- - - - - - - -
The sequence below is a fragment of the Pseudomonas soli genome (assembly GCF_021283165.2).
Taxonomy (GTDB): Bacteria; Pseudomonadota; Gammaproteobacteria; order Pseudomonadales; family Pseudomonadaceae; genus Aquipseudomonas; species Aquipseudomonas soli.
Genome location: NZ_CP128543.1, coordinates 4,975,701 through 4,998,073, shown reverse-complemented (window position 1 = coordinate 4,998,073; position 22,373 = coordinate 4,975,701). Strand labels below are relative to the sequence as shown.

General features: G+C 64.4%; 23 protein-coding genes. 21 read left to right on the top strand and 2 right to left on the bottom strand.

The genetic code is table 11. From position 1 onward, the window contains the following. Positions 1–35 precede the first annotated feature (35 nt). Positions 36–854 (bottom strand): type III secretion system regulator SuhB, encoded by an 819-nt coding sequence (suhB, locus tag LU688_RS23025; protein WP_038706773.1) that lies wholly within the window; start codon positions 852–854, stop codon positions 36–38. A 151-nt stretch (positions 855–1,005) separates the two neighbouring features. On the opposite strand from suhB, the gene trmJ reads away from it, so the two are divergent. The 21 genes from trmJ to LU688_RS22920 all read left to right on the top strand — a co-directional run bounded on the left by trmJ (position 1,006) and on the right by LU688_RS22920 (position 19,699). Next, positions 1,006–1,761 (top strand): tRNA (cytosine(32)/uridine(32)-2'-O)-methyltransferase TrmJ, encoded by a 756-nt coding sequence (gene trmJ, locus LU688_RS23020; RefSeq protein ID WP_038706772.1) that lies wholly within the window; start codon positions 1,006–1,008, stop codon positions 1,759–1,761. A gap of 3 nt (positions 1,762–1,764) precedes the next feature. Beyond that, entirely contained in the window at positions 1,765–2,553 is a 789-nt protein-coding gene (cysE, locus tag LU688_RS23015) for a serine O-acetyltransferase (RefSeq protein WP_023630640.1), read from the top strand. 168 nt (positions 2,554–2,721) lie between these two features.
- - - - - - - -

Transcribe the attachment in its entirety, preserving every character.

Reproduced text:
The sequence below is a fragment of the Pseudomonas soli genome (assembly GCF_021283165.2).
Taxonomy (GTDB): Bacteria; Pseudomonadota; Gammaproteobacteria; order Pseudomonadales; family Pseudomonadaceae; genus Aquipseudomonas; species Aquipseudomonas soli.
Genome location: NZ_CP128543.1, coordinates 4,975,701 through 4,998,073, shown reverse-complemented (window position 1 = coordinate 4,998,073; position 22,373 = coordinate 4,975,701). Strand labels below are relative to the sequence as shown.

General features: G+C 64.4%; 23 protein-coding genes. 21 read left to right on the top strand and 2 right to left on the bottom strand.

The genetic code is table 11. From position 1 onward, the window contains the following. Positions 1–35 precede the first annotated feature (35 nt). Positions 36–854 (bottom strand): type III secretion system regulator SuhB, encoded by an 819-nt coding sequence (suhB, locus tag LU688_RS23025; protein WP_038706773.1) that lies wholly within the window; start codon positions 852–854, stop codon positions 36–38. A 151-nt stretch (positions 855–1,005) separates the two neighbouring features. On the opposite strand from suhB, the gene trmJ reads away from it, so the two are divergent. The 21 genes from trmJ to LU688_RS22920 all read left to right on the top strand — a co-directional run bounded on the left by trmJ (position 1,006) and on the right by LU688_RS22920 (position 19,699). Next, positions 1,006–1,761 (top strand): tRNA (cytosine(32)/uridine(32)-2'-O)-methyltransferase TrmJ, encoded by a 756-nt coding sequence (gene trmJ, locus LU688_RS23020; RefSeq protein ID WP_038706772.1) that lies wholly within the window; start codon positions 1,006–1,008, stop codon positions 1,759–1,761. A gap of 3 nt (positions 1,762–1,764) precedes the next feature. Beyond that, entirely contained in the window at positions 1,765–2,553 is a 789-nt protein-coding gene (cysE, locus tag LU688_RS23015) for a serine O-acetyltransferase (RefSeq protein WP_023630640.1), read from the top strand. 168 nt (positions 2,554–2,721) lie between these two features.